What NOT to do when you visit Montenegro!
So, there we were, crashed on the couch at home in our village near Laktaši in northern Bosnia and Herzegovina.
Thoughts were concentrated on what to do for the warmer months of the Balkan seasons.
For the previous 4 years or so we had spent two, ten day breaks, in Prčanj, in Montenegro, just out side the picturesque town of Kotor.
It’s always been a bucket list item for me, to just go somewhere for a month, each year and just CHILL, so why not Prčanj?
Cool. Decision made.
In previous years we made the 9 hour journey by road, via Mostar and Trebinje to the shores of the Bay of Kotor, without a hitch.
Crossing the border was easy. Tam has a BiH passport, so she’s like one of the family, being a former Jugoslav. Right?
Me? Well I am a Brit and Montenegrins seem to like Brits (they are after all selling everything they can to them).
Last year when we exited the country the border officer asked us where we had been and why hadn’t registered.
Tam’s good with answering awkward Balkan official questions and we were allowed to pass without hindrance, although the border officer said we needed to register from now on.
Spin forward to 2 weeks ago.
We cross the border. The border officer says we need to register within 24 hours at a tourist registration office or a police station on Monday (its Saturday when he tells us this).
We arrive in Prčanj, exhausted.
We spend Sunday recovering and happily re-aquainting ourselves with the area.
Monday we hit the tourist office in Kotor. “You’re too late to register” we are told. There are other complications too as we are not strictly tourists but visiting a family members house.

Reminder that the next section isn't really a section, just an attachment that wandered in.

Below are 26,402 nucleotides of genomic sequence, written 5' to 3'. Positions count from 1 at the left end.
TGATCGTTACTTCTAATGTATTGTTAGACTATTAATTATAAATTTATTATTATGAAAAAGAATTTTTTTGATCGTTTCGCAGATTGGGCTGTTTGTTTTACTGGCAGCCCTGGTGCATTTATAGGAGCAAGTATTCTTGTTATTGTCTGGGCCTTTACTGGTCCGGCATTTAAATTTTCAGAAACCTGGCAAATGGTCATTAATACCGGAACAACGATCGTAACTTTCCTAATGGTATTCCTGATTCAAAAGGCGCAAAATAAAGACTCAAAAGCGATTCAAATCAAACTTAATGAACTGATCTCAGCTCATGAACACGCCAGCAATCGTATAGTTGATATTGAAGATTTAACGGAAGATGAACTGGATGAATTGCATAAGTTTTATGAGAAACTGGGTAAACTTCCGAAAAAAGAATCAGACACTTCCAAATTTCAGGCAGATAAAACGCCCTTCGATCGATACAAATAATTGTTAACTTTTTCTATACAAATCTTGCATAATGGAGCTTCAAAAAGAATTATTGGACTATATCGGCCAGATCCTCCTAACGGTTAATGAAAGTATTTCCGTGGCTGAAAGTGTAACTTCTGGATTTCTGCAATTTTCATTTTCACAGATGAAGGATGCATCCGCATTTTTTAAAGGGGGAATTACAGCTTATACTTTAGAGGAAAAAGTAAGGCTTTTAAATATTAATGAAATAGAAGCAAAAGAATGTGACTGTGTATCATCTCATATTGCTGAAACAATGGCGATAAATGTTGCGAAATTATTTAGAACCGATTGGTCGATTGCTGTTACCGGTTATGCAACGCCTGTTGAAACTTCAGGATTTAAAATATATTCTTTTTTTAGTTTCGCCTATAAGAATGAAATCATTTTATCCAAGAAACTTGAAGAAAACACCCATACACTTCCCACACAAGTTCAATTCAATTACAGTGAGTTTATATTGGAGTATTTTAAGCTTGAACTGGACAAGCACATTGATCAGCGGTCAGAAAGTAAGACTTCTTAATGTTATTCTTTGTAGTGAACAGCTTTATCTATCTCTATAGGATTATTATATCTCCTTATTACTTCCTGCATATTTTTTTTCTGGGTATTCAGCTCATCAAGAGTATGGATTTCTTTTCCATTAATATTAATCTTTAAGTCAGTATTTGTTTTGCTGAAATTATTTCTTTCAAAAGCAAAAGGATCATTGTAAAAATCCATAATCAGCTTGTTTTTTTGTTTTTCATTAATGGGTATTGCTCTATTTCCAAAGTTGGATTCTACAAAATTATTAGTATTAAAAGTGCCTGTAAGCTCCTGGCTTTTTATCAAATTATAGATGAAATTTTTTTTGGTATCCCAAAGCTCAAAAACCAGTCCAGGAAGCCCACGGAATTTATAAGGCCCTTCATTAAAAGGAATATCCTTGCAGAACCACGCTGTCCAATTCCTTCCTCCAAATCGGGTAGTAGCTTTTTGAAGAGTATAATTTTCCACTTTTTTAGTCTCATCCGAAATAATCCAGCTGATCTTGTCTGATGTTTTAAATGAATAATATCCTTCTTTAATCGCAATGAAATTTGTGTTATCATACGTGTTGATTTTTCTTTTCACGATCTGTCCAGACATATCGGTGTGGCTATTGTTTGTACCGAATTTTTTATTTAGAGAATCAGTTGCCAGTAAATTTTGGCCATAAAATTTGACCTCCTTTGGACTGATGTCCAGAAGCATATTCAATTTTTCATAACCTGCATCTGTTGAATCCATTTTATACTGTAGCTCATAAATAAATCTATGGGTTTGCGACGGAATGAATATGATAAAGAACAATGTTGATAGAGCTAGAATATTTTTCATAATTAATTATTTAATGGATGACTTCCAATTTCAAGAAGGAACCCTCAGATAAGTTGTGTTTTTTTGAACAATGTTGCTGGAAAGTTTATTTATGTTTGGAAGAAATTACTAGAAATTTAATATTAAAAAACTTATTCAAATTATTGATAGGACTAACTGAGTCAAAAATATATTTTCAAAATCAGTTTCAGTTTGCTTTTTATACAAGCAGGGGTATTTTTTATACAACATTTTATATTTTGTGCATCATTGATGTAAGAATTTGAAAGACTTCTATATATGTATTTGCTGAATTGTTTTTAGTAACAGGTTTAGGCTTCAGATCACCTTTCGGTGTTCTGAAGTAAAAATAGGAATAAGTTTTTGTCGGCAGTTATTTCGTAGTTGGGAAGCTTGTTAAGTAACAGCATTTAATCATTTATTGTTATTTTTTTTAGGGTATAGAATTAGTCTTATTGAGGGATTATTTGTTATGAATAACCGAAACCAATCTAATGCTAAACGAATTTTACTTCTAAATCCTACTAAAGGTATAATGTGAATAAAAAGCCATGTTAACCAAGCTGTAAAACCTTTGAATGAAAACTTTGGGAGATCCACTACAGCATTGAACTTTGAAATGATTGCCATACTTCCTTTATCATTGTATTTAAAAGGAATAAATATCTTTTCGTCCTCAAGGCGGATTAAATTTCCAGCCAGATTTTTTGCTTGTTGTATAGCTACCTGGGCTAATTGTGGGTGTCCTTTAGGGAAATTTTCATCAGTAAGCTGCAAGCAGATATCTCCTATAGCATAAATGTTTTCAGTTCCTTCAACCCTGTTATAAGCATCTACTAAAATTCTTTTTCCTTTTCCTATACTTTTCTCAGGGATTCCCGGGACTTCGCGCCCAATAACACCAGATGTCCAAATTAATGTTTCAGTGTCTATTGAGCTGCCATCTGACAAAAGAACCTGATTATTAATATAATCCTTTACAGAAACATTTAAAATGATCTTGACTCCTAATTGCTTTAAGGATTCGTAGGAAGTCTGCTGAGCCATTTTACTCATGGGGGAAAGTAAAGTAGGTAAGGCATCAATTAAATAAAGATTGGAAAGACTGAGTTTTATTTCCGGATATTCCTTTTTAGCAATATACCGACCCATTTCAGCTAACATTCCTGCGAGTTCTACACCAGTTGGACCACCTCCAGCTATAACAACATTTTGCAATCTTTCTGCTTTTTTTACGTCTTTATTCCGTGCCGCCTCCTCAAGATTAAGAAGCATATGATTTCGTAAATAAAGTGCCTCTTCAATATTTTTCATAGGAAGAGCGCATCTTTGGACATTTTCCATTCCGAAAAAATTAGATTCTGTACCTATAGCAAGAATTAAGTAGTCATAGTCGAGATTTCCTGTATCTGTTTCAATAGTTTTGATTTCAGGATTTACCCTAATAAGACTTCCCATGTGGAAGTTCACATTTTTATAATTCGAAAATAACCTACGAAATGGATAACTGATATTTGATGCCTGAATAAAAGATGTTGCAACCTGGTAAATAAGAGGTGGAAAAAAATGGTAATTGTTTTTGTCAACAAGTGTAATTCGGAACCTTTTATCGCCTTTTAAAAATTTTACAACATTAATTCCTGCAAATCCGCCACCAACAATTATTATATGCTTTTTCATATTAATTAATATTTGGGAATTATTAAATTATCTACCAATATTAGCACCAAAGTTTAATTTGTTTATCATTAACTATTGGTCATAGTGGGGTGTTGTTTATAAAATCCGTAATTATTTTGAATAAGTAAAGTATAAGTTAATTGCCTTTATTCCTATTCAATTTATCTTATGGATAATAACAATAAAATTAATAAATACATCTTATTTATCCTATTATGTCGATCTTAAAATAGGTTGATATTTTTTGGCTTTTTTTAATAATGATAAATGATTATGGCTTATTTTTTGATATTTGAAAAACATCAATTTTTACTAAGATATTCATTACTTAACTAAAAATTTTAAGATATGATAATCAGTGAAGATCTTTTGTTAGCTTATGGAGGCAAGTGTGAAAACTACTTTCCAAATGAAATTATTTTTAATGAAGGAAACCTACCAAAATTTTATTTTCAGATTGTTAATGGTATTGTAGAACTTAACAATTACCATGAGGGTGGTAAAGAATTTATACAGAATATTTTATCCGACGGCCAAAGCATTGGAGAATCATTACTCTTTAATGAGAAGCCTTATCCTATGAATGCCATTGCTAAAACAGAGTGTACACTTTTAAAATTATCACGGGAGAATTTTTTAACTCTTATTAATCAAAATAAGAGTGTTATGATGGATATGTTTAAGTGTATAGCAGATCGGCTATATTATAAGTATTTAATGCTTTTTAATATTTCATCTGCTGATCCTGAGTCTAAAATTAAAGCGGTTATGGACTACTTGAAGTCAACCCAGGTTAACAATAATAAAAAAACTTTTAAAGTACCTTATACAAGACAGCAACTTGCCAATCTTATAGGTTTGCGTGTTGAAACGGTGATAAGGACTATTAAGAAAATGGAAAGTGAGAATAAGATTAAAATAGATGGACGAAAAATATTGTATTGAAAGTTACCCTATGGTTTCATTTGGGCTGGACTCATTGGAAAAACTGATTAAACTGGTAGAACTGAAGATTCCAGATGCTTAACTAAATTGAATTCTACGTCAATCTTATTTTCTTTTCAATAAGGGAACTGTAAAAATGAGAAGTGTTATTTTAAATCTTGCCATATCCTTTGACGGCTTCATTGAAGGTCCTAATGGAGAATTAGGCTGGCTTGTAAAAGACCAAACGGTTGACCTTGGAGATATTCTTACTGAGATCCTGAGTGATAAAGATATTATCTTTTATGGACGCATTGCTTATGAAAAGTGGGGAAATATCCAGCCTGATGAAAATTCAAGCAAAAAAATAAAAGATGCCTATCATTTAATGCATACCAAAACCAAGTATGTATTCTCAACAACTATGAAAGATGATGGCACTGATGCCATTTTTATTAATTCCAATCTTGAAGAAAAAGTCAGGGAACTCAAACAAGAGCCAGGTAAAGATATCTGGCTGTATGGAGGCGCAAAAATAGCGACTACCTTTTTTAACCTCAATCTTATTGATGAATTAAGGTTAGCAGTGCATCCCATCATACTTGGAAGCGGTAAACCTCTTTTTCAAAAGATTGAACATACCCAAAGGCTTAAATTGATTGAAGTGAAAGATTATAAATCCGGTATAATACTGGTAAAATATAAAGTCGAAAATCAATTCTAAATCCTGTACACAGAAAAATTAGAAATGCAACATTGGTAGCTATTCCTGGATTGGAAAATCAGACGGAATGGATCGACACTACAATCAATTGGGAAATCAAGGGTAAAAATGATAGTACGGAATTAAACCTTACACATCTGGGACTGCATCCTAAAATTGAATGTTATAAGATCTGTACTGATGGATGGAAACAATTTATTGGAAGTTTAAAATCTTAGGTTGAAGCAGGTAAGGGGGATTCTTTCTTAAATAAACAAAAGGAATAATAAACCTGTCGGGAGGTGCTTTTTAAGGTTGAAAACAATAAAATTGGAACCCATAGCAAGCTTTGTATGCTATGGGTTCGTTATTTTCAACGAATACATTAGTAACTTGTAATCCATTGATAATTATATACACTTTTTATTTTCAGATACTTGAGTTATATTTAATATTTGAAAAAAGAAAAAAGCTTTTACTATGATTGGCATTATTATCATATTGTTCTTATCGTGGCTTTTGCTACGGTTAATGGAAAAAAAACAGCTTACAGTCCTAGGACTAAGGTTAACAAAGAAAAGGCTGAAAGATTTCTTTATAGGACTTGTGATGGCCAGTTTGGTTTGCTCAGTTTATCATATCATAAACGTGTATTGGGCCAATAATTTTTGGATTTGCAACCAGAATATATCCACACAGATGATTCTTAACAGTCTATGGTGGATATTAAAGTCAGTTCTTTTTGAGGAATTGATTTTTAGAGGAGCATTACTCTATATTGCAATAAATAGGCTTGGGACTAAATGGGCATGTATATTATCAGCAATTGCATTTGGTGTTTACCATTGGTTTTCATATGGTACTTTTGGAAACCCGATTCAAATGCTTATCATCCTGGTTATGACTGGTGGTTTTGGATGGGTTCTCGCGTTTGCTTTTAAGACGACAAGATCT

Umm. OK Tomorrow (Tuesday) we’ll square it all away with the police. Simple.
Simple it seems is not in the Montenegrin language.
After visiting the Inspector at the police station and getting seriously told off, we are informed that a fine of 60 Euros is in order.
Come back on Friday to get that sorted.
Friday’s visit is postponed to Monday (at 0730 on each day may I add).
Monday its sorted but not before we spend 2.5 hours completing the formalities. The only highlight to all this is we got a reduction to 40 Euros for paying on the spot.
The law is the law. We were wrong, but really had no clue that the registration law had changed.
If you are travelling to Montenegro outside a travel package or not staying at a registered tourist venue (hotel/BB) then take our advice and get yourself to the local tourist registration office or Police station within 24 hours (you need a registration card which is available from most kiosks)
Get registered and enjoy the magnificence that this country offers.
The pain of former Jugoslav bureaucracy is best avoided!